Halfway through the legislative session, spending plans and tax cut proposals are at odds, insurance relief proposals in post-hurricane Louisiana are under negotiation, and most major bills still are awaiting compromises.
With one month down and one month to go, Gov. Kathleen Blanco has received only one bill from the Legislature for her signing – a tax cut for auto manufacturers, to benefit the General Motors plant in northwest Louisiana, according to Blanco’s spokeswoman.
Asked what lawmakers have done since starting the regular session April 30, Rep. Don Trahan replied, “Not much.” But the Lafayette Republican added that was normal in the state Capitol.
“We’re waiting on the budget before anything kicks into high gear,” Trahan said. “That’s fairly standard.”
Rep. John Alario, who as chairman of the House Appropriations Committee handles most budget bills, said he expected the House to debate the biggest money bill – the $29.6 billion budget proposal for the year that begins July 1 – on June 1. Proposals for spending $2.1 billion from the current and last fiscal years also were up for discussion in Alario’s committee.
The state has record amounts of money available for spending, and lawmakers disagree about how to use it, how much to use on one-time items like road repairs, how much to spend on new or expanded continuing programs, and how much to give back to taxpayers through tax cuts.
“This session we’ve probably seen everybody asking for everything. There’s a tax cut or tax credit for almost everything you can think of,” said Barry Erwin, head of the Council for a Better Louisiana.
Blanco’s pushing annual pay raises for public school teachers and school support workers, police and firefighters, prison guards, college faculty and state employees. She wants to add millions into education at all levels from preschool to college, to hire more than 1,000 state government employees and to pump new money into road construction.
She has recommended fewer than $150 million in tax cuts. But Rep. Jim Tucker, R-Terrytown, head of the House Republican Caucus, said GOP lawmakers want $500 million in new tax breaks.
“This whole session is about all this money, and the biggest pot of money that most of them have probably ever seen is up for grabs, and I think that’s what everybody’s focused on,” Erwin said.
Consensus is building that some reversal of the “Stelly Plan” passed in 2002 will be passed, with the Senate approving a bill by Sen. Robert Adley to again allow taxpayers to deduct home mortgage interest, charitable contributions and some medical expenses from their income taxes – deductions wiped out by the tax swap that eliminated state sales tax on food and residential utilities in exchange for income tax increases for middle- and upper-class residents.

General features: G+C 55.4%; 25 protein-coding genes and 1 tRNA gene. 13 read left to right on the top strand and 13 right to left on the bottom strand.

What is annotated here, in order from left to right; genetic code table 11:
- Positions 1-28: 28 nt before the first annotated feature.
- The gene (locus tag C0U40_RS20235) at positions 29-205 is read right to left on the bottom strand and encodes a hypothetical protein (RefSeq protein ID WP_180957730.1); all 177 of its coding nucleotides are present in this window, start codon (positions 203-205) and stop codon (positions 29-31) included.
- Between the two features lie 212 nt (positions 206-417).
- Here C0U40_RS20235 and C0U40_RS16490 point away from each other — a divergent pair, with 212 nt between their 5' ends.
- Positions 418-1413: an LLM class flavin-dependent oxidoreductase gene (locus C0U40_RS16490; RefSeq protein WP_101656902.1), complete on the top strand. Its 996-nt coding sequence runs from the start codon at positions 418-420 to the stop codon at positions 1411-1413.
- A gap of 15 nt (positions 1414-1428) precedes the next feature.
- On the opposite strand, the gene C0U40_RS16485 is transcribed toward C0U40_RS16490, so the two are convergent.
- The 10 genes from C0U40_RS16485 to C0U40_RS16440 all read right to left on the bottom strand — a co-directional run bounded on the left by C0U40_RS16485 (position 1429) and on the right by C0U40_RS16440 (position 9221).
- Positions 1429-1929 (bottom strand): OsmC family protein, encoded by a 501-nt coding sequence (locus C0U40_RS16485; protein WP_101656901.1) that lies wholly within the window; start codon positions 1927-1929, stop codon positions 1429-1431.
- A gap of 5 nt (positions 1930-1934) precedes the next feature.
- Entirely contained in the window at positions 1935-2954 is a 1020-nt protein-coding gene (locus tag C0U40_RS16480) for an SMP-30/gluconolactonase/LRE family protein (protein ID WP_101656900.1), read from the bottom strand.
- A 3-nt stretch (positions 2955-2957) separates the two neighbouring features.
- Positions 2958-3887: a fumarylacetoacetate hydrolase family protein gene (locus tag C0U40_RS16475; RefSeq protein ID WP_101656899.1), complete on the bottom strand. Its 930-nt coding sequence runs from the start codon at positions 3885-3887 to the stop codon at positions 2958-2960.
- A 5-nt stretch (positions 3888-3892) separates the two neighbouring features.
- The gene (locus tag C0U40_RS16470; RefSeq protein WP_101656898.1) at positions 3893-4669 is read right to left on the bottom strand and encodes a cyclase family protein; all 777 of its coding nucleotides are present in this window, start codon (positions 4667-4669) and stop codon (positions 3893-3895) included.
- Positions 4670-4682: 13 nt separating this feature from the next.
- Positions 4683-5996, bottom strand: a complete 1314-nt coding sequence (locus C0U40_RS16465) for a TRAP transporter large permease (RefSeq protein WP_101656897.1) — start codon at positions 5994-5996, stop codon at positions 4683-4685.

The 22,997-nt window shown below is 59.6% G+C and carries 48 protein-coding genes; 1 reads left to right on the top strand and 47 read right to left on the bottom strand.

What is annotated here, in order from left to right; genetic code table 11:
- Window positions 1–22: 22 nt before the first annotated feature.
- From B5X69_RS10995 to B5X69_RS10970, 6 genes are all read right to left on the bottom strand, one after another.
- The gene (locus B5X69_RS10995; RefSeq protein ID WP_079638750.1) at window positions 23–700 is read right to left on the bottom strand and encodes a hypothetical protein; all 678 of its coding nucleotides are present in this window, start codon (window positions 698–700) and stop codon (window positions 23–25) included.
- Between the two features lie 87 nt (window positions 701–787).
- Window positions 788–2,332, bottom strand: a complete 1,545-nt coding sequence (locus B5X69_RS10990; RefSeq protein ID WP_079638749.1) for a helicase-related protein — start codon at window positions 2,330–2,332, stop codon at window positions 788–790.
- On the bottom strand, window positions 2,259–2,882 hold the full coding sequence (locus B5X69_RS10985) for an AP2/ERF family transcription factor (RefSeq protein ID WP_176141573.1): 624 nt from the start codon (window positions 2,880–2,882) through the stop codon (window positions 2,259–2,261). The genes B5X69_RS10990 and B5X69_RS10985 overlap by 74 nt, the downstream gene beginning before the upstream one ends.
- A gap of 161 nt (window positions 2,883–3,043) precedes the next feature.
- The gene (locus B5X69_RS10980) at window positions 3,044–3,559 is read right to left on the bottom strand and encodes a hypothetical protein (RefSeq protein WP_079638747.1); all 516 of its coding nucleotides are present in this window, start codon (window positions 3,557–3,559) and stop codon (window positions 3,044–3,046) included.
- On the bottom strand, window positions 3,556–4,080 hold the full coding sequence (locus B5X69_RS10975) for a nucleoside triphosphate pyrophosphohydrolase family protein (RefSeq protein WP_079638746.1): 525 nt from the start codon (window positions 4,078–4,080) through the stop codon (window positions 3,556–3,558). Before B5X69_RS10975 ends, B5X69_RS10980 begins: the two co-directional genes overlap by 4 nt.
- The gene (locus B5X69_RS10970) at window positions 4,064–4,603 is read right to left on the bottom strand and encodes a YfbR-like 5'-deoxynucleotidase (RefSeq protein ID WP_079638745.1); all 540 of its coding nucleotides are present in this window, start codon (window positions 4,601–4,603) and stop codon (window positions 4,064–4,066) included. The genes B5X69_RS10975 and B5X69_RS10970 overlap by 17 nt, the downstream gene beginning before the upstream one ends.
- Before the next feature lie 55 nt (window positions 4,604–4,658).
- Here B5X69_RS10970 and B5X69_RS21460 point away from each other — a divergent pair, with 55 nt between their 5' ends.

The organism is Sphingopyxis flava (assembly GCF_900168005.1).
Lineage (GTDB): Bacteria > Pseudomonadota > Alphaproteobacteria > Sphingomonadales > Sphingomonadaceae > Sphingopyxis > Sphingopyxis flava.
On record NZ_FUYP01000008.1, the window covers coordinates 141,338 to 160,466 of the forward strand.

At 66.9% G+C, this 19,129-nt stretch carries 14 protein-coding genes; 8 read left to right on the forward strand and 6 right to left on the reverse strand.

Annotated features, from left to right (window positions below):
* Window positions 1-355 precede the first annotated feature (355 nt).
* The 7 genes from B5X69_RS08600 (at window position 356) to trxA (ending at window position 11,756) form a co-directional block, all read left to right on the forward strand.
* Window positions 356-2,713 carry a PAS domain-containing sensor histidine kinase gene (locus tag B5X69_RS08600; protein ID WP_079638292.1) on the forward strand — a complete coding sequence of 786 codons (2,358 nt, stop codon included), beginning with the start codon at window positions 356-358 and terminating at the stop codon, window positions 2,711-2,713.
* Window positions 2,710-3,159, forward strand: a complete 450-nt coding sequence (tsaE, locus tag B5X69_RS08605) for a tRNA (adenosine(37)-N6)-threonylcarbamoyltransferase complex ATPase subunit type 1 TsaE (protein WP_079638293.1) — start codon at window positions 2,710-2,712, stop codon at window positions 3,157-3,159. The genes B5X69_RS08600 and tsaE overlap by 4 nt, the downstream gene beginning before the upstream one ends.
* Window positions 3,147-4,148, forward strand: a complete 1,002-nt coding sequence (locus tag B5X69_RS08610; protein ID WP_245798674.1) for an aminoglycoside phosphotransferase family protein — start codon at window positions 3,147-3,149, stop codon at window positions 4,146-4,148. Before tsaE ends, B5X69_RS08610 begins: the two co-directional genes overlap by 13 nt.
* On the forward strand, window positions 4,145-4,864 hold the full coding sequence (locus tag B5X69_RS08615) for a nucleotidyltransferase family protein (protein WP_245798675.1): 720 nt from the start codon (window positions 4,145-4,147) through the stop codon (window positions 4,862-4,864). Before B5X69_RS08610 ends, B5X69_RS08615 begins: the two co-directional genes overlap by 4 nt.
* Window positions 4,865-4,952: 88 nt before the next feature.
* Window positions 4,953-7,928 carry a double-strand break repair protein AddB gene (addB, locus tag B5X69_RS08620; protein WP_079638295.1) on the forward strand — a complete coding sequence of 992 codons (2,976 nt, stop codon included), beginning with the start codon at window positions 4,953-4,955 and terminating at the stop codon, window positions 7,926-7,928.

Alario said negotiations continue about how to balance tax breaks and spending proposals. He said this session has proved it’s easier to work on budget plans when the state’s got little money on the table, because then lawmakers can say “no” to spending suggestions.
“To me, it’s harder to run government when you have money,” Alario said.
While the budget debates continue, mainly behind the scenes, lawmakers are working on how to tweak Louisiana’s property insurance laws and what type of incentives to offer insurers to come to the hurricane-ravaged state.
The centerpiece of Blanco’s insurance package would use $100 million in state cash to give grants to insurance companies that agree to write new property insurance policies in Louisiana, particularly in south Louisiana. House members voted 100-1 for the bill, despite some lawmakers’ unease with the idea of offering taxpayer money to insurers. It awaits discussion in the Senate.
Meanwhile, after years of debating whether to outlaw cockfighting, the House and Senate are deadlocked over when to ban the rooster fights. The Senate says right now; the House wants to wait until next year.
Attempts to tweak the statewide building code, enacted after hurricanes Katrina and Rita in 2005, have stalled. A bill to outlaw the late-term abortion procedure called “partial-birth” abortion has moved through the House and heads to the Senate.
Lawmakers are trying to work out a compromise on a plan to chip away at the $14 billion backlog in road repair and construction projects at the state transportation department.
And no one’s decided whether the state will use some of its budget largesse to help fill a nearly $3 billion shortfall in the post-hurricane homeowner aid program called the Road Home.
For the midpoint of the session, Erwin said, “We’re pretty much where we usually are. When you’re about halfway through, you think you have a halfway good idea about what all’s going to happen, but you usually don’t.”
On the Net: www.legis.state.la.us
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